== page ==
Regional plan gives boost to Galicia -- First phase of Somozas on-line

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Wind power's surge in growth in Spain's northern region of Galicia brought another 24 turbines on-line last month, marking the completion of the first phases of the As Somozas wind plant in the province of A Coruña. This adds 14.4 MW to Galicia's total installed capacity of 481 MW, moving the region to the top of the Spanish league in wind -- nudging Navarra from the post.

The 11.4 MW second phase, Parque E—lico de Monte Da Serra, is planned to be on-line next month, according to Ignacio Aguiriano of Energ’as Ambientales SA (EASA), the project's developer. The third and final phase of 22.2 MW, known as Parque E—lico de Monte Vilalbesa, will bring the total turbine count to 80 and the plant's installed capacity up to 48 MW. Total investment will amount to ESP 7800 million (EUR 46.9 million). Annual production is expected to be in the order of 124,800 MWh, Aguiriano says. All machines, 600 kW in size, are supplied by Spanish wind turbine manufacturer Ecotècnia.

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The development and ownership organisation of the wind farm is noted as a gleaming example of Galicia's rigorous integrated wind development law, Plan E—lico, from 1995. It demands that 70% of the manufacturing process of any wind plant be carried out in Galicia, motivating regional investment and creating jobs.

Ecotècnia turns out the turbines for the plant in the small rural town of Somozas, also supplying other wind plant in Galicia and Navarra. The assembly facility is located within a small industrial estate that has grown up around it, less than two kilometres from the wind farm. The plant produces 25 turbines a month -- 12 units of Ecotècnia's 750 kW model and 13 units of its 600 kW model -- employing 70 people.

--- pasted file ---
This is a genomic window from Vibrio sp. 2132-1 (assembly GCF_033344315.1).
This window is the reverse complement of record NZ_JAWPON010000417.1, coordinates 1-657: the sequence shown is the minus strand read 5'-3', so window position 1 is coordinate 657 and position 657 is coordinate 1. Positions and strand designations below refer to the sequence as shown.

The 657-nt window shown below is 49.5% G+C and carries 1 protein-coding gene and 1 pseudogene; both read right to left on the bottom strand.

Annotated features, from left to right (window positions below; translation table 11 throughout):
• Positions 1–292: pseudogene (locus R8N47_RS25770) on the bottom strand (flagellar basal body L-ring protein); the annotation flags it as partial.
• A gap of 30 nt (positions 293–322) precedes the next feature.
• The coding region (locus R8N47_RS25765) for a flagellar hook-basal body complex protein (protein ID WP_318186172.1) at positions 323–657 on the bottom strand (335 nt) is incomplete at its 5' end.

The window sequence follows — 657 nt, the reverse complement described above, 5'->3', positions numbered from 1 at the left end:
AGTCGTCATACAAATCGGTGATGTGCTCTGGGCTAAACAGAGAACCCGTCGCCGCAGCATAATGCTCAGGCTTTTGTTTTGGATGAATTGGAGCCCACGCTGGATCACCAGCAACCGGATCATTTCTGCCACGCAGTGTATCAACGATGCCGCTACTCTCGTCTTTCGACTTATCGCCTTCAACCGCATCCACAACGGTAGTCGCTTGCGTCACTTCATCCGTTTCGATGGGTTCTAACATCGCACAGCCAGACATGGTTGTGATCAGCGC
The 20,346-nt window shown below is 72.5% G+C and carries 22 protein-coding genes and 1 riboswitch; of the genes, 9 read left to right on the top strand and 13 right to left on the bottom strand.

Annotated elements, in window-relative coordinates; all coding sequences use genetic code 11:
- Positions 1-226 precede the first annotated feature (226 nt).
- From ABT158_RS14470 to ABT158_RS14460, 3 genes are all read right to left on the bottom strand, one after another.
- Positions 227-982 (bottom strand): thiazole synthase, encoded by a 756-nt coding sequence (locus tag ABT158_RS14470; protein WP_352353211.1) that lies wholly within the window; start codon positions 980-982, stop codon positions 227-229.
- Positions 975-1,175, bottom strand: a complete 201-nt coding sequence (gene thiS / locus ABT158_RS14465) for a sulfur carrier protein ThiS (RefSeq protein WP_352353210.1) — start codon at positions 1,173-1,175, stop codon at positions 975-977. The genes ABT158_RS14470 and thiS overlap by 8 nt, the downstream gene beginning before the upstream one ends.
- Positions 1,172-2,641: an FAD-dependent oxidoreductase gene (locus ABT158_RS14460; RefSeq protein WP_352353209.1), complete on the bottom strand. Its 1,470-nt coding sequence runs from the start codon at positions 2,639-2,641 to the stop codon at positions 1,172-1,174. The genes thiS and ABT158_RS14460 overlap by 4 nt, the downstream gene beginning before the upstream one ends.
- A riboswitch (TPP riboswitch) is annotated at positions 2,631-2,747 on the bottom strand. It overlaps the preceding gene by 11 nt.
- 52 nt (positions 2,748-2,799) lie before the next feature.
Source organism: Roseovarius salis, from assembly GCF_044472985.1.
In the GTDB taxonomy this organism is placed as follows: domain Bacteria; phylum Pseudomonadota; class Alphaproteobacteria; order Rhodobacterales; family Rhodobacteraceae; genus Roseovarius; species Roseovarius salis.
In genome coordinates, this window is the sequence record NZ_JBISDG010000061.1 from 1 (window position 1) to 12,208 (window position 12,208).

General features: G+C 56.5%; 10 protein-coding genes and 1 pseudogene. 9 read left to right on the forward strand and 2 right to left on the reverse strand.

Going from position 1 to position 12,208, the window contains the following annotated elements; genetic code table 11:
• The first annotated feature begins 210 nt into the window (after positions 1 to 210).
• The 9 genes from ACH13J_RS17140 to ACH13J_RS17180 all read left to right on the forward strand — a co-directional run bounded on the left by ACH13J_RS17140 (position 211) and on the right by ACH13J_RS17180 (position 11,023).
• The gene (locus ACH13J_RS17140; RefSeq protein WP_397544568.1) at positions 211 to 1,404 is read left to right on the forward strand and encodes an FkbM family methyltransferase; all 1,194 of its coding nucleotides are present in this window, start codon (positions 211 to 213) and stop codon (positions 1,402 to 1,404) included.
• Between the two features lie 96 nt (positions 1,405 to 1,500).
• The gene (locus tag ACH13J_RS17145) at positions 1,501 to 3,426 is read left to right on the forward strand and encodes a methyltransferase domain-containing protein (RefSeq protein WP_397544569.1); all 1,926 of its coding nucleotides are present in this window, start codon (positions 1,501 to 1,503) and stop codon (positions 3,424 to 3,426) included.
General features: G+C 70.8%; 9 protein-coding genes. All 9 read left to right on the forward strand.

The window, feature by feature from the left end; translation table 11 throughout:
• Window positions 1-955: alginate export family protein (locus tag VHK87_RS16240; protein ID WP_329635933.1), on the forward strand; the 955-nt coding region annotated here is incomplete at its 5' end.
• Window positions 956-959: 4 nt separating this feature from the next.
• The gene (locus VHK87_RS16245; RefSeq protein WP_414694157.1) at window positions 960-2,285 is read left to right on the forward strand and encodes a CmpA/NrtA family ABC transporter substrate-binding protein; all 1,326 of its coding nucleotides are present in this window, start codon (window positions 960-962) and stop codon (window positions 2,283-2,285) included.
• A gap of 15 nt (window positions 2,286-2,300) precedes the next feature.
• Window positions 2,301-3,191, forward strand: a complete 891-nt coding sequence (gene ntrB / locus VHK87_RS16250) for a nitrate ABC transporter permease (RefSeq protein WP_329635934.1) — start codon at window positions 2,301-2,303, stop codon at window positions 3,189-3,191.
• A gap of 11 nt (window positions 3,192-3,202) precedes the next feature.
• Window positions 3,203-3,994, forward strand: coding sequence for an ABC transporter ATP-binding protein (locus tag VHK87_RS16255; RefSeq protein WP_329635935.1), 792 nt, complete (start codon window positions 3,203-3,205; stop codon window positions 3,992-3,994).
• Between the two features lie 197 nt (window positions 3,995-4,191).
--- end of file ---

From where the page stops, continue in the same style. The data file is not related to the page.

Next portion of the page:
Abenconsa SA, the site construction company, and EMESA, which manufactures the towers in A Coruña, are both Galician companies. Cobra/Moncobra, in charge of the electrical installation, has a subsidiary in Galicia.

The 80 turbines in Somozas snake through 10.6 kilometres of land belonging to 165 property owners. The year long negotiations with the landowners established an average annual levy on EASA of ESP 250,000 (EUR 1503) for each turbine installed. Most properties had previously been unused or, at most, reserved for sheep grazing.

EASA is a joint venture between three companies. Sixty percent belongs to Energ’as y Recursos Ambientales (EYRA), the renewables arm of the ACS Group -- which turned over a massive ESP 500 billion last year (EUR 3005 million). Union Fenosa Energ’as Especiales, the renewables section of utility Union Fenosa, owns 30%. The remaining 10% belongs to Ecotècnia.

The three phases making up the Somozas wind plant form part of EASA's strategic plan for Galicia, which includes another six plant for 98 MW. The Galican government approved EASA's application along with strategic plans from another 14 developers in 1996 for 3135 MW of wind power. EASA already has one 15 MW plant up and running in Malpica. In August, EASA expects to receive the go-ahead for the construction of a further 18.75 MW in the Galician district of Novo. It also hopes to begin on another 49.5 MW in Vimianzo by spring 2001.

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